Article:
Divorce sucks. Plain and simple. Whether you initiated, your partner did, or you both agreed together, it is a crap-shoot.
Six months ago, my husband and I quietly separated. I needed my own space so that I could deal with my resentment towards him. I was incredibly unhappy and had been for years. I felt completely unseen, unloved, and unwanted. We had almost no intimacy, sexual or otherwise, we rarely talked, and I always felt like the “heavy” in our relationship- the one who made the tough decisions, disciplined the kids, handled the finances, and took care of any and all planning for appointments and such. Now, in all fairness, my husband works hard- really hard! He works 10+ hour days through the week and then puts in another 6-8 on Saturdays. Sometimes, he even worked half-days on Sunday. He always took care of grocery shopping 1-2 times a month and cooked dinner most nights. He took care of oil changes, brake jobs, and yard work. And when he had free time, he spent with our kids outside playing soccer or basketball or playing on the trampoline. He and my son get along great- they have gaming in common and my husband is super patient with him. All in all, he’s not a bad guy and he certainly isn’t a bad dad, but as a husband, well, let’s just say, I was never really his priority.
The 7 Pillars of Grief: An Introverts Perspective
The experience of loss can come in many forms. Most of us readily recognize the finality of death as an obvious catalyst for grief. The process for working through these other types of loss is more or less identical to that of death.
We are going to explore some of these other forms of loss, how they shape us, how we heal from them, and most importantly, how we, as introverts, define and handle the stepping stones of this particularly hard, but necessary journey. First, allow me to tell you a little bit about one of my biggest battles with grief.
In August 2017, my father passed away. My relationship with him had been complicated for almost all of my adult years. He had diabetes and ultimately succumbed to the toll that the disease took on his body. He was an alcoholic during my growing-up years, he could be hugely warm and funny, but he could also be cruel and cutting. He was an avid history buff and loved to read. He genuinely liked kids and enjoyed teaching them card games and board games. He was far from perfect and we struggled to understand each other. But, I know he loved me and I loved him. My journey through grieving was a life-altering experience from the inside out.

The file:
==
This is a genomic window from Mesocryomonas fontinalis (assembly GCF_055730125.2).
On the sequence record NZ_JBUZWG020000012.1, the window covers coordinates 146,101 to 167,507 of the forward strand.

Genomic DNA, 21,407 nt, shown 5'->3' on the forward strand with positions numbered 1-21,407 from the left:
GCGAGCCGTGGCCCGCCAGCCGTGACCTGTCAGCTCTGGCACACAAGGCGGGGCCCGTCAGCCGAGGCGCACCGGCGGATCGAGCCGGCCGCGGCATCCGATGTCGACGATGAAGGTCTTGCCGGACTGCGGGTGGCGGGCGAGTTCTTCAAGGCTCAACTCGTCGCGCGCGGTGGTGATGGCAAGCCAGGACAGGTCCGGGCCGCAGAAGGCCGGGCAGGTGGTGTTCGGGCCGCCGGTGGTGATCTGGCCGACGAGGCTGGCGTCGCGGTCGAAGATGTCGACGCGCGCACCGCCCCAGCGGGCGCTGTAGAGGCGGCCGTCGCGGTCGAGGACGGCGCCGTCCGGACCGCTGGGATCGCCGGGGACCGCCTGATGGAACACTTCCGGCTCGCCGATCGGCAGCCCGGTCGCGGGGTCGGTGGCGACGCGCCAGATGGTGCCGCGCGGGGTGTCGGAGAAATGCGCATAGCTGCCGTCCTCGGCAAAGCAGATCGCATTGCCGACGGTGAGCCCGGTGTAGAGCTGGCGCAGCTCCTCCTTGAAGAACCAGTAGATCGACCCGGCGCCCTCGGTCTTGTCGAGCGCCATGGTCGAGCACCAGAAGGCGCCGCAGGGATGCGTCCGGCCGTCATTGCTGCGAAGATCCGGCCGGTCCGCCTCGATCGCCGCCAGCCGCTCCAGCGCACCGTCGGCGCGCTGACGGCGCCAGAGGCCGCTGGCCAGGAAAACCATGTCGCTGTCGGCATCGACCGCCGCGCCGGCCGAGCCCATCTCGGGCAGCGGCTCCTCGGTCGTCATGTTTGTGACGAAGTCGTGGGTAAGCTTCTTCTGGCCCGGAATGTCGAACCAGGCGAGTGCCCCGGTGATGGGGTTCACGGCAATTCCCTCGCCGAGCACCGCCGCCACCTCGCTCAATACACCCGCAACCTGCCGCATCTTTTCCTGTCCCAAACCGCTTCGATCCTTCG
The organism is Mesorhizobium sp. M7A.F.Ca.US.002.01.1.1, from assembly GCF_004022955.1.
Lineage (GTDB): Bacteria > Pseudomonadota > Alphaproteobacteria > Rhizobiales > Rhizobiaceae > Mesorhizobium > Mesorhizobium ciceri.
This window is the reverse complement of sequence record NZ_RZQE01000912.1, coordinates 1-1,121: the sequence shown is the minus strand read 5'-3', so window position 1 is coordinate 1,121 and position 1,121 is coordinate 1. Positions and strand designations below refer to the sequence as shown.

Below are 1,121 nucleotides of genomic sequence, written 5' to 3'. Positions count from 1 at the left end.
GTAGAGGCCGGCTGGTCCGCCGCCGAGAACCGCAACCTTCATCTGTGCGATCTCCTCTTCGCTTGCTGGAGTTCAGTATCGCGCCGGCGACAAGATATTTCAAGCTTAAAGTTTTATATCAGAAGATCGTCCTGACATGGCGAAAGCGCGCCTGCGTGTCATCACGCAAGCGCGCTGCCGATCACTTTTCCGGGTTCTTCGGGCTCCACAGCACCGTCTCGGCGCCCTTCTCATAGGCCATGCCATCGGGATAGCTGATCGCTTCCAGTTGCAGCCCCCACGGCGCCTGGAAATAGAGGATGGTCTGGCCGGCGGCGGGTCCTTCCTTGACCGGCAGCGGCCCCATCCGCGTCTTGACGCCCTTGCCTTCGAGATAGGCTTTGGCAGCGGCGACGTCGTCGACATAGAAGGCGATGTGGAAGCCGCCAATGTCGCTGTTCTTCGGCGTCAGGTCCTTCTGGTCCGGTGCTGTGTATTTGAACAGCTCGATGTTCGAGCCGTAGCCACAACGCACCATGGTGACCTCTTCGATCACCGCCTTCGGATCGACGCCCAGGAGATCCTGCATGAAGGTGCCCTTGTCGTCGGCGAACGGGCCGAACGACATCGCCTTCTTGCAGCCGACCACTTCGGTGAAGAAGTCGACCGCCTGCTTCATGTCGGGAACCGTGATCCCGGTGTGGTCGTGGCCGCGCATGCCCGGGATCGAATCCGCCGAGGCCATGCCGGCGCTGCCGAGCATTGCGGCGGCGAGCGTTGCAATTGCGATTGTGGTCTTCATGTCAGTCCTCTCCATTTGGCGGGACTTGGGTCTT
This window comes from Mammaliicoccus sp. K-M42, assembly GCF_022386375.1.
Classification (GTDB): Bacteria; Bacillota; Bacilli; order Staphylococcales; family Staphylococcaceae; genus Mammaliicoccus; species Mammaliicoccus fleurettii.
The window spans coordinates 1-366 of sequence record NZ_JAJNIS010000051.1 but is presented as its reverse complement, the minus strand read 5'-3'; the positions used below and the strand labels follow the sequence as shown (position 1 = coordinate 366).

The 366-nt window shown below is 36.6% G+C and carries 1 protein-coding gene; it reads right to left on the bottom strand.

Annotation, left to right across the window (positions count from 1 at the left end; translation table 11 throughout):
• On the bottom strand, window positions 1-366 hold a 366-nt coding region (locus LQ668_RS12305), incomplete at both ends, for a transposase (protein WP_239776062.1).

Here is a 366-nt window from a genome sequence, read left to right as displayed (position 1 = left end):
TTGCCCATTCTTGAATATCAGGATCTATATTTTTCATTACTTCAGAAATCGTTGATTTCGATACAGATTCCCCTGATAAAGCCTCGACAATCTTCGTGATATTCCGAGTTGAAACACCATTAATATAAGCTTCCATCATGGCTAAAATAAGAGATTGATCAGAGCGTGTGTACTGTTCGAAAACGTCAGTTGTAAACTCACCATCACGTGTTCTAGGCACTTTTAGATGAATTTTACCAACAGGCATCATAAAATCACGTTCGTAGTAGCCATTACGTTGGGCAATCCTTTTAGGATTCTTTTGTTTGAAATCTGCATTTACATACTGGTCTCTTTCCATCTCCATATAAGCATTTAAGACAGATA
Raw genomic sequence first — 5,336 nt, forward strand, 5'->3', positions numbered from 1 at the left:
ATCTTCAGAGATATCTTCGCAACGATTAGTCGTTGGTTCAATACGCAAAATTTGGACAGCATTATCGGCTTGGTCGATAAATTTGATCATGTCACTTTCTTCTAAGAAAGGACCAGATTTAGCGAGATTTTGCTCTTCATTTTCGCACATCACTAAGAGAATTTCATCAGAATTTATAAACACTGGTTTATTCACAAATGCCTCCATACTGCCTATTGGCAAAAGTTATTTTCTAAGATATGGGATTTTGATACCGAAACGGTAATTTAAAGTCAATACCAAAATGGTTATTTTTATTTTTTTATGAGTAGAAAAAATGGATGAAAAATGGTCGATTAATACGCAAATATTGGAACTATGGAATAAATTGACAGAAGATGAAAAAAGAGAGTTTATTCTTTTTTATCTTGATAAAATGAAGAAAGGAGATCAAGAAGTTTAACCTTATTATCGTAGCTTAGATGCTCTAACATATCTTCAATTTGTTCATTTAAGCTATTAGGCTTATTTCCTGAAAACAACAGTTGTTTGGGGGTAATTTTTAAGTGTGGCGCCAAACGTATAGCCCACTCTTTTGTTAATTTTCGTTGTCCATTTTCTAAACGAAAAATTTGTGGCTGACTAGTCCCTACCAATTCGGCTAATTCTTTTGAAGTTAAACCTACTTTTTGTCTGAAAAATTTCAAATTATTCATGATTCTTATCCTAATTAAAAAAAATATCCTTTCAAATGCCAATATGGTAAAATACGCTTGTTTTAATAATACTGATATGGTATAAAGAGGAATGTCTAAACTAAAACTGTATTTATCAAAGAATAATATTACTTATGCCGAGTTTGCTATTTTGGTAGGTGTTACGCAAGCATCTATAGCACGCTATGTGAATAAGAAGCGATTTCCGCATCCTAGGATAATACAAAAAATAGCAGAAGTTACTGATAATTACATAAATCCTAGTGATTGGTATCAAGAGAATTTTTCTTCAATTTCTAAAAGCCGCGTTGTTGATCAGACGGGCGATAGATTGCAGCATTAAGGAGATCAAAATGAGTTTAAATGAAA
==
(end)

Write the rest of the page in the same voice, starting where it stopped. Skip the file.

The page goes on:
The 7 Pillars (stages) of Grief are a vital part of the healing process. If you were to work through them in order, it would look like this:
• Shock and Denial
• Pain and Guilt
• Anger and Bargaining
• Depression, Reflection, and Loneliness
• The Upward Turn
• Reconstruction and Working Through
• Acceptance and Hope
Now, here is something I want you to keep in mind- every single person is different. We all grieve in our own way and in our own time. If you find yourself skipping or vacillating between one or more of these pillar stages, that’s okay. If you feel like you are all over the place, that’s okay. There is nothing wrong with you.
Grief is messy. It’s chaotic and crazy and deeply painful. It shows up in ways that you never thought possible. You will have days of deep despair- where you won’t want to get out of bed. You’ll feel weak and defeated and lost. You’ll have days where seemingly nothing of significance will make you cry or completely alter your mood from one extreme to another. There will be days when you’ll feel strong and alive and like you can FINALLY breathe. And yes, there will be days- even moments, when you’ll experience both ends of the spectrum and everything in between. And, you know what? It’s okay. You are okay. I repeat, there is NOTHING wrong with you. Keep moving forward because the only way out is through. It takes what it takes to heal.